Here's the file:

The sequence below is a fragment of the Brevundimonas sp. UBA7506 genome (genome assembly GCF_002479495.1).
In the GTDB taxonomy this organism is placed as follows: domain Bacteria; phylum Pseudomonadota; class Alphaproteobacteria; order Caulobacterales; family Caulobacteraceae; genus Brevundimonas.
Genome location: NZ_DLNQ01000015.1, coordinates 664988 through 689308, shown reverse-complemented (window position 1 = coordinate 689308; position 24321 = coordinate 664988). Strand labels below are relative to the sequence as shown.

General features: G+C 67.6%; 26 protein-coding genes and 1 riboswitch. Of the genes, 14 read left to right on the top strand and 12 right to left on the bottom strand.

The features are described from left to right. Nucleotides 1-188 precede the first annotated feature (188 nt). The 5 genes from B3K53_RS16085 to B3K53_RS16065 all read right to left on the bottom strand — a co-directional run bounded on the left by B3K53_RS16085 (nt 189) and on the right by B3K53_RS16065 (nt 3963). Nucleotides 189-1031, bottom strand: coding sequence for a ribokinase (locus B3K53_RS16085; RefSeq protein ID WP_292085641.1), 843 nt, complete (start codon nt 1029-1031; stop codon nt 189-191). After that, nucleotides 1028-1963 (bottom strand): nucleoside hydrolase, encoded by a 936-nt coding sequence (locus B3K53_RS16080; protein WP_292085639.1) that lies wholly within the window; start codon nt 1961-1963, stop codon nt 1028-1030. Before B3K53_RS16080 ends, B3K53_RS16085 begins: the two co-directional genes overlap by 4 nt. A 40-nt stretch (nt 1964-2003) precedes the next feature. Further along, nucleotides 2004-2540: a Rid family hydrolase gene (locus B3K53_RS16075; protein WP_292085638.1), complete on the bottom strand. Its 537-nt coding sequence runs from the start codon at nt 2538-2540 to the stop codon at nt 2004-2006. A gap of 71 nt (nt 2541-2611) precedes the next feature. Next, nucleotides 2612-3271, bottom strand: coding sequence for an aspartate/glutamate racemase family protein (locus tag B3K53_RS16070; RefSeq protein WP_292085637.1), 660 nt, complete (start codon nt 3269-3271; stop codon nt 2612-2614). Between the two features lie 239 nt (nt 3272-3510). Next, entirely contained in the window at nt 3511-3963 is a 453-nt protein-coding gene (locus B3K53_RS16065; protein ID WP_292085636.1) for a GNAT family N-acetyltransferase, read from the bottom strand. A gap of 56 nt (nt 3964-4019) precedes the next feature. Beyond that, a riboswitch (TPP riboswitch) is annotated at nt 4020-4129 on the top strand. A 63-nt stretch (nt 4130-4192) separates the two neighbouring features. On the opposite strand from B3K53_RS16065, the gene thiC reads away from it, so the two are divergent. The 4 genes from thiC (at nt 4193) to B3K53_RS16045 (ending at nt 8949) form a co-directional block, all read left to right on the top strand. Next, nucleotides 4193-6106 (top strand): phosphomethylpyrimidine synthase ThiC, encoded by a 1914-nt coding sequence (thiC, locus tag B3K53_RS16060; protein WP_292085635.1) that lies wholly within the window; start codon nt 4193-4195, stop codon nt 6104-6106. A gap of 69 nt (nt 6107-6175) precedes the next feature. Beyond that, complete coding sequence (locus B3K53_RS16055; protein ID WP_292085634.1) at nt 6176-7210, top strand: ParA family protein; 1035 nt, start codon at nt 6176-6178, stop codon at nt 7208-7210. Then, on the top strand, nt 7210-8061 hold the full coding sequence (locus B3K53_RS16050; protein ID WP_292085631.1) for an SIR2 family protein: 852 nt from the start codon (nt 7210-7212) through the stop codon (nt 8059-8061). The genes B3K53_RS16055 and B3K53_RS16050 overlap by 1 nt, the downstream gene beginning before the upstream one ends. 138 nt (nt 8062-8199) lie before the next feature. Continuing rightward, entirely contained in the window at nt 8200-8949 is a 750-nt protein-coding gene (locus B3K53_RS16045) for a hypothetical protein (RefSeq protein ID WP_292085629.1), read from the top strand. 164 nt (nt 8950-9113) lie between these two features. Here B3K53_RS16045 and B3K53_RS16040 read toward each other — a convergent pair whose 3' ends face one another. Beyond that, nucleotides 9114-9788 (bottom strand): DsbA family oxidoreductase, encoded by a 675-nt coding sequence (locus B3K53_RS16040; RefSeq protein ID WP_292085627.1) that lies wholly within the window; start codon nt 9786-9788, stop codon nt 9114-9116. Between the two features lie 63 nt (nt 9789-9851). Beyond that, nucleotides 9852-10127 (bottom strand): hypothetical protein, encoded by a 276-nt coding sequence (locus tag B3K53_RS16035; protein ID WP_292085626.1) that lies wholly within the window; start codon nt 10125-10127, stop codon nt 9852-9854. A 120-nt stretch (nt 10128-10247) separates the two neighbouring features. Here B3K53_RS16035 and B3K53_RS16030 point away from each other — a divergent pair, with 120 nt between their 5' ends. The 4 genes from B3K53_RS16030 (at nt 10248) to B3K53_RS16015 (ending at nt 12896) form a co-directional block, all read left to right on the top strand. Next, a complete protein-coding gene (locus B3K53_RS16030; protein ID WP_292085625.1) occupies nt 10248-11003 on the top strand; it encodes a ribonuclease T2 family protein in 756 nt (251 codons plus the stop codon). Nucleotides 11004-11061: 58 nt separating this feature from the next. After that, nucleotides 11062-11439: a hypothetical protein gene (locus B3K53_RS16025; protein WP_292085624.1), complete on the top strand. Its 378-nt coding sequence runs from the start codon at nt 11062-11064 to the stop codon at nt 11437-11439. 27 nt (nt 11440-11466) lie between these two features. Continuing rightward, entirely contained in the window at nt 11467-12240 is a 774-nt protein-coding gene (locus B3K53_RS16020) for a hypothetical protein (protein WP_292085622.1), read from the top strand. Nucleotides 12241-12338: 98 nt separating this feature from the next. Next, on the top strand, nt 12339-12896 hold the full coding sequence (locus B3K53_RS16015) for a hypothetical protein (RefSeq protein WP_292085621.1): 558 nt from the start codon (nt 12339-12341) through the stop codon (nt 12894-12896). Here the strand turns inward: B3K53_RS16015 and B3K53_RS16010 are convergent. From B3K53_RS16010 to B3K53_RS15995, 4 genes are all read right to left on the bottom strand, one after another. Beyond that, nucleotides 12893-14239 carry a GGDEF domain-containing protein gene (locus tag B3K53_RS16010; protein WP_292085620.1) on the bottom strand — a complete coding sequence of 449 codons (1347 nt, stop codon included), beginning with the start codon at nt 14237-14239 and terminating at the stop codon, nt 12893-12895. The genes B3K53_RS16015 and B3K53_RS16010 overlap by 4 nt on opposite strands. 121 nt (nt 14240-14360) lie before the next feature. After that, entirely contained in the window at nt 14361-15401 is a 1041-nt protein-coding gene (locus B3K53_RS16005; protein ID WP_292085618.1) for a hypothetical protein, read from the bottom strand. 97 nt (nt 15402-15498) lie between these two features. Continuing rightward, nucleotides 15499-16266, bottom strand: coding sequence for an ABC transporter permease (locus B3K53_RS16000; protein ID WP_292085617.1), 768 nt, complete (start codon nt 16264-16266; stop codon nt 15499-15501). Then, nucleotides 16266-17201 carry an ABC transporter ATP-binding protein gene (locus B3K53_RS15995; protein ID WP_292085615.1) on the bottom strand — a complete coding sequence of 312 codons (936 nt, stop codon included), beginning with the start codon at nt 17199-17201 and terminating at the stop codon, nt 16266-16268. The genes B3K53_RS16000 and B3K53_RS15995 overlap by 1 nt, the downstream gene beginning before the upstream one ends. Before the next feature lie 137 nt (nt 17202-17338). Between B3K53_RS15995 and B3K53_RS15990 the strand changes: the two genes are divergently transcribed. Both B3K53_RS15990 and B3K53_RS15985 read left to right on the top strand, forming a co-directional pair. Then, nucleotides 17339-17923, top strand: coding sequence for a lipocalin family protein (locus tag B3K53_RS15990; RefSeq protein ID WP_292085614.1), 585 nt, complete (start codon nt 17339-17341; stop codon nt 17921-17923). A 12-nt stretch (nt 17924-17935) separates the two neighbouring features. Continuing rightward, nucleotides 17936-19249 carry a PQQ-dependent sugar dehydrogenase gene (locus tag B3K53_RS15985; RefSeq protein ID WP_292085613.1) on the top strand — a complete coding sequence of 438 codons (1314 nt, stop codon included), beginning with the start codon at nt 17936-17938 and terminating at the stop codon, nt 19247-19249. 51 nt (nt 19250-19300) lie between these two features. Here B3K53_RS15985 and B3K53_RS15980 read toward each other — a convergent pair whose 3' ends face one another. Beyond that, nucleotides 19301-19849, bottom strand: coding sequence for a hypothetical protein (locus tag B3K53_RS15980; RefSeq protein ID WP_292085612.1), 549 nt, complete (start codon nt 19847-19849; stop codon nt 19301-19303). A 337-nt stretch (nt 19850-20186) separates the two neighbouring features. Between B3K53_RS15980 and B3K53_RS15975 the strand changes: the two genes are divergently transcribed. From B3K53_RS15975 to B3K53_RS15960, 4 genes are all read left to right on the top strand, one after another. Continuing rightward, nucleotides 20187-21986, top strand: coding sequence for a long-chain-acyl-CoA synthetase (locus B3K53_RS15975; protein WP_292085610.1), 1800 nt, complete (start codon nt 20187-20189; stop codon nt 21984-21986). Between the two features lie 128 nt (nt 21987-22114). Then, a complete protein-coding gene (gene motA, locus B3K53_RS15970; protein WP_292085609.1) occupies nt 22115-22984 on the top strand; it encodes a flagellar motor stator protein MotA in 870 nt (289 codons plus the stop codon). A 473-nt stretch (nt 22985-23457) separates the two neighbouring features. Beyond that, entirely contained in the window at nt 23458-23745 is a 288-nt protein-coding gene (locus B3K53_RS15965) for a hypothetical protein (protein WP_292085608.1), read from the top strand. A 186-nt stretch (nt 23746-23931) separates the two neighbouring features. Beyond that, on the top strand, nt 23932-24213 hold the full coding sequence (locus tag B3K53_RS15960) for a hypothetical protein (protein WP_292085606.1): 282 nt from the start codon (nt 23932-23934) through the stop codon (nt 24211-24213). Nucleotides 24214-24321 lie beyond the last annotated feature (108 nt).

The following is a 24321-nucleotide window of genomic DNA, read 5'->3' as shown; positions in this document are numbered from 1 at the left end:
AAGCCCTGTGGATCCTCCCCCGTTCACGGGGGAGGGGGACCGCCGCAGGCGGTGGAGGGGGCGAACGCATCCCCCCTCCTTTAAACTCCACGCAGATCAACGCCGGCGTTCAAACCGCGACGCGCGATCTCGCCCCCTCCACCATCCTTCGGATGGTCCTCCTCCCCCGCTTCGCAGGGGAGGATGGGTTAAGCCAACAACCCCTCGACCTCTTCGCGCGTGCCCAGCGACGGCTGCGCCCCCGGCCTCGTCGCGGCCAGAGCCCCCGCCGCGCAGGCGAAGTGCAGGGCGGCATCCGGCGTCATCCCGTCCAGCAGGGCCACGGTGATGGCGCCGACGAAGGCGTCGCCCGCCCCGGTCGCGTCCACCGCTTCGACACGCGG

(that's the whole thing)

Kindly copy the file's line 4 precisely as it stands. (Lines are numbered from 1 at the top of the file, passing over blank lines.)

General features: G+C 67.6%; 26 protein-coding genes and 1 riboswitch. Of the genes, 14 read left to right on the top strand and 12 right to left on the bottom strand.